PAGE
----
(Bloomberg) -- Dominic Barton, the former head of global consulting giant McKinsey & Co., dismissed claims that his ties to Prime Minister Justin Trudeau led to his firm being favored for Canadian government contracts.

Barton testified that he never oversaw McKinsey’s contracts with the Canadian government and said he only had a professional relationship with Trudeau.

“I’m not a close personal friend of the prime minister,” Barton said at a Canadian parliamentary committee hearing. When asked if he would put Trudeau on a list of his 50 best friends, he answered “no,” and said he has had effectively no social contact with him.

“I think he respects me,” Barton said, speaking about his role as an economic adviser to the government. “I don’t have his personal phone number, and I haven’t been in a room alone with him.”

Opposition lawmakers have had Barton in their sights because McKinsey’s contracts from various government departments rose sharply in the past five years, though they have remained much lower overall than those handed out to other major consulting firms, including Deloitte LLP and PricewaterhouseCoopers LLP.

Since Trudeau took office in 2015, Barton has led an advisory council on economic growth and served as ambassador to China from 2019 to 2021. In that post, he was tasked with defusing a diplomatic crisis over Canada’s arrest of a top Huawei executive on a US extradition request and China’s subsequent detainment of two Canadian citizens.

But Barton, who is now chairman of mining giant Rio Tinto Plc, said he also served in advisory roles under the Conservative government of Stephen Harper.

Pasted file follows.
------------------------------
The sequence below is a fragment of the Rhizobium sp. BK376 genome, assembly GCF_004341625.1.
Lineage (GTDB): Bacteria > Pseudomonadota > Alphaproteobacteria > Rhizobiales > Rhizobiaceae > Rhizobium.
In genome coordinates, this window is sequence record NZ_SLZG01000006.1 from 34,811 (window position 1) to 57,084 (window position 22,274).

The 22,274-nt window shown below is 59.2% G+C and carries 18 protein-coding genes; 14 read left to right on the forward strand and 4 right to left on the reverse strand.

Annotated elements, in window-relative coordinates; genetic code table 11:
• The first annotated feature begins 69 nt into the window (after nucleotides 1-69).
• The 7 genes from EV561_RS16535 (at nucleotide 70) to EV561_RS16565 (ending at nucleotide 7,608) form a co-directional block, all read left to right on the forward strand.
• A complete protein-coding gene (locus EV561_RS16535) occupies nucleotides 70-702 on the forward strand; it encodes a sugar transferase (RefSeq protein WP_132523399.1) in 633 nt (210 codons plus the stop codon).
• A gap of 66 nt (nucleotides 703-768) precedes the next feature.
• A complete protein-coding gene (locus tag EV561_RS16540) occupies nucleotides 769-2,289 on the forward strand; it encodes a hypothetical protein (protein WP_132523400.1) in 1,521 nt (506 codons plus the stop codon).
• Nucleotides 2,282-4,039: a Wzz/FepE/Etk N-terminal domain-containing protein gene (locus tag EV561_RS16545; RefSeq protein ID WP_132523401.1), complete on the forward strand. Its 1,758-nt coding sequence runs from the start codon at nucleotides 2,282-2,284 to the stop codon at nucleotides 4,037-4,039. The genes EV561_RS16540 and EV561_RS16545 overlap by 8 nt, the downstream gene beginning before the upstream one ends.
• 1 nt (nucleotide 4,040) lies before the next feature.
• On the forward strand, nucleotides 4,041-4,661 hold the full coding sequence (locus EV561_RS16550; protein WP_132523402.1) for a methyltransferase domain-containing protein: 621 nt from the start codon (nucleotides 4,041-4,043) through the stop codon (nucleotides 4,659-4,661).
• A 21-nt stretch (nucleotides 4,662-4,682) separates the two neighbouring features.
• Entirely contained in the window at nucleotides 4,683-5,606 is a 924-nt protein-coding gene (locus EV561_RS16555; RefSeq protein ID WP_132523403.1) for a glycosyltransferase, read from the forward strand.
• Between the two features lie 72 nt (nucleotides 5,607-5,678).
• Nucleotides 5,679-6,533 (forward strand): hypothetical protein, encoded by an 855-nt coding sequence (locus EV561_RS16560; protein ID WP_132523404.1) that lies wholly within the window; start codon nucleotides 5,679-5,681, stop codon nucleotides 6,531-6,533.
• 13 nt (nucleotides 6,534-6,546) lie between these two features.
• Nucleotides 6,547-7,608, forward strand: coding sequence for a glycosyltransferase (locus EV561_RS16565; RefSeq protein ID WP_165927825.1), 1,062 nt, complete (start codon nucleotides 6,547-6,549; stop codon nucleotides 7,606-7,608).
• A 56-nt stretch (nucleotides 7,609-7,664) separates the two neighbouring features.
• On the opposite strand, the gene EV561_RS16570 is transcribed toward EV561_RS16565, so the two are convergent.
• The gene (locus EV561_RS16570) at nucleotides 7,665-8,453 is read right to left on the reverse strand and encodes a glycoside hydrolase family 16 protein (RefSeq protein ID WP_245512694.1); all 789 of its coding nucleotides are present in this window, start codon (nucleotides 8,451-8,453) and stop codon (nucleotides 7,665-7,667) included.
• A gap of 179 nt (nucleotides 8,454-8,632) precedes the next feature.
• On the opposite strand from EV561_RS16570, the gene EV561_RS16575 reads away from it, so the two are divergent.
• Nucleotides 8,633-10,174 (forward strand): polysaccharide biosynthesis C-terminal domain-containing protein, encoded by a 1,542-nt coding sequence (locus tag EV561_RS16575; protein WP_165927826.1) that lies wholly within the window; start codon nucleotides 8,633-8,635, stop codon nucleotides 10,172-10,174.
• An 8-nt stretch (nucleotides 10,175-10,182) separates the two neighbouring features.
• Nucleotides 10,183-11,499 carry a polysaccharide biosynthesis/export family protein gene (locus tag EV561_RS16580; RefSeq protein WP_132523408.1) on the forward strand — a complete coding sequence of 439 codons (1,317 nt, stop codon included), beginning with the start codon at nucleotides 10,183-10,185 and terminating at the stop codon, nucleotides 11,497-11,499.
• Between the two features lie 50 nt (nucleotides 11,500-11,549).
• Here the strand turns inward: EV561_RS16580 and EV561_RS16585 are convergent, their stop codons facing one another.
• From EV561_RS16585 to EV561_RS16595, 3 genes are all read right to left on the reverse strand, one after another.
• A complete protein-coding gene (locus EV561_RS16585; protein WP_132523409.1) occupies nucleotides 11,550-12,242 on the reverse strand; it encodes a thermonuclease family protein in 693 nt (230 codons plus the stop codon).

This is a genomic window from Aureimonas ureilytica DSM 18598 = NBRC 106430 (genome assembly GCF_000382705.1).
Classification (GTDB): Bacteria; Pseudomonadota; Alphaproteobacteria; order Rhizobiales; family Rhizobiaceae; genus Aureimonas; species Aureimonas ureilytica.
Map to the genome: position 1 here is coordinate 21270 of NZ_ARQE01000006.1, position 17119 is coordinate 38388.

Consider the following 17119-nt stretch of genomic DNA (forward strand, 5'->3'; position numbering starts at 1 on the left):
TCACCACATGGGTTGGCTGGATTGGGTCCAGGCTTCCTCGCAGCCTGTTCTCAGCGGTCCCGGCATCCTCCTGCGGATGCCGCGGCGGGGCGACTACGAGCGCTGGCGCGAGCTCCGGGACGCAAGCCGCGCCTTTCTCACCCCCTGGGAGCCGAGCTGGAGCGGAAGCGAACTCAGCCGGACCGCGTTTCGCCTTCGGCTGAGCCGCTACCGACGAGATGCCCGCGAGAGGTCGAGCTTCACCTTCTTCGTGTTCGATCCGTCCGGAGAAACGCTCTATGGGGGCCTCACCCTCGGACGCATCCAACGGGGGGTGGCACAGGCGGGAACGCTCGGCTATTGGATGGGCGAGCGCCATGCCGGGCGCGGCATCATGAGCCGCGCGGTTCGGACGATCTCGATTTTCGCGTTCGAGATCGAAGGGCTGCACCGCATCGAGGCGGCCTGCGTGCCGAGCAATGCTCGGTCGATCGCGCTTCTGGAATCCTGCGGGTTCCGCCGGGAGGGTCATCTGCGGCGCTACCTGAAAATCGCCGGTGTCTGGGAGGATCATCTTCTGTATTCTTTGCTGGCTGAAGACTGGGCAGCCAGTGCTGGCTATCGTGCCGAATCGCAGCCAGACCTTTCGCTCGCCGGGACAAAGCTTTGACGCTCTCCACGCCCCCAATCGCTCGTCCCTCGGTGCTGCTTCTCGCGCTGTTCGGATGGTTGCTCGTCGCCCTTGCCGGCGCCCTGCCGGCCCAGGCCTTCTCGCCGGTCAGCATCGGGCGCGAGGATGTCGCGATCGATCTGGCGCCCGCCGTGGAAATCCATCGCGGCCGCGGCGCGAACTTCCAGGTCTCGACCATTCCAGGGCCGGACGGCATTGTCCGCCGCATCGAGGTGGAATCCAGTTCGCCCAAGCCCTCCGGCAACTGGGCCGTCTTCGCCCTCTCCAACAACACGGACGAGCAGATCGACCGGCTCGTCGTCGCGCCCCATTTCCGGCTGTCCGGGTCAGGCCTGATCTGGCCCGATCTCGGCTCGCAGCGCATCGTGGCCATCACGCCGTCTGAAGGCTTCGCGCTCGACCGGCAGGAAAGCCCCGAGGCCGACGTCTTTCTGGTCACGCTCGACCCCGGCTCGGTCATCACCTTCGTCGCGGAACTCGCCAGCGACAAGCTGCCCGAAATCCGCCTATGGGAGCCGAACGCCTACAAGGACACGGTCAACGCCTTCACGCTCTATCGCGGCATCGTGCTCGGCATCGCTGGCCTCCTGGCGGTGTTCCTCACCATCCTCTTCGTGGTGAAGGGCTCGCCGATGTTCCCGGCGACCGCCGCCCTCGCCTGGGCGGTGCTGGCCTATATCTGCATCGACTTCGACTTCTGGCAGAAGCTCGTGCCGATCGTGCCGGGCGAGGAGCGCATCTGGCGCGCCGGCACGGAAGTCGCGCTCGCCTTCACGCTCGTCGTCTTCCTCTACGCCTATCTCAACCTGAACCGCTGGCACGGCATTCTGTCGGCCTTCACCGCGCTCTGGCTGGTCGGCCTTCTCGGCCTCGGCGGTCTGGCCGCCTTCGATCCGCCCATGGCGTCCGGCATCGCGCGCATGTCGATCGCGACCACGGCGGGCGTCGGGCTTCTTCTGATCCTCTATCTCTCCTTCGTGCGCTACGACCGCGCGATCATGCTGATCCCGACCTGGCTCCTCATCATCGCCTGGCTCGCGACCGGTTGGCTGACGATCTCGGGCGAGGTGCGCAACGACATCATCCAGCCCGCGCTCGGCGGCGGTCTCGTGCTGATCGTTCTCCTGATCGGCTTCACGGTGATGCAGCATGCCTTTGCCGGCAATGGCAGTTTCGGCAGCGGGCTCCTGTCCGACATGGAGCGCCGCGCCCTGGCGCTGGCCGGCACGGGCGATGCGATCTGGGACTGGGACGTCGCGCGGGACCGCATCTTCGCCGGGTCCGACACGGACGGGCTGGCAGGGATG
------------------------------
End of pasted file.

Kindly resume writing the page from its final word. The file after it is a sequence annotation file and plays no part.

“I’m not a partisan,” Barton told the committee. “I’m not a member or supporter of any political party in Canada.”

He also said government contracts awarded to McKinsey weren’t handed out by political staff, but through an established process overseen by public servants.

“McKinsey has publicly stated that the vast majority were the result of publicly tendered, competitive requests for proposals independently evaluated by public servants based on objective, point-rated technical and pricing criteria,” he said.

The issue first came to light after academics and media outlets calculated the rise government outsourcing to consulting firms during Trudeau’s time in power. One group of university researchers set set up a website to track the contracts being handed out, flagging it as a sign of declining government capacity and a transfer of influence to the private sector.

In early January, state broadcaster Radio-Canada published a report noting that McKinsey’s contracts went from effectively zero when Trudeau took office in 2015 to a total of at least C$66 million ($50 million) in the seven years since. When a parliamentary committee began studying the matter, a government statement put the figure even higher, topping C$100 million.

Academic researchers speaking to the committee have pointed out that other firms have received much richer contracts in this time period, and told lawmakers there is no evidence to suggest McKinsey’s contracts were awarded suspiciously.

“The bigger erosion of state capacity is what this committee has the opportunity to address,” Carleton University Professor Amanda Clarke said in testimony on Monday. “I think McKinsey is a bit of a distraction, if I’m being honest, from the real issue.”

--With assistance from Stephen Wicary.

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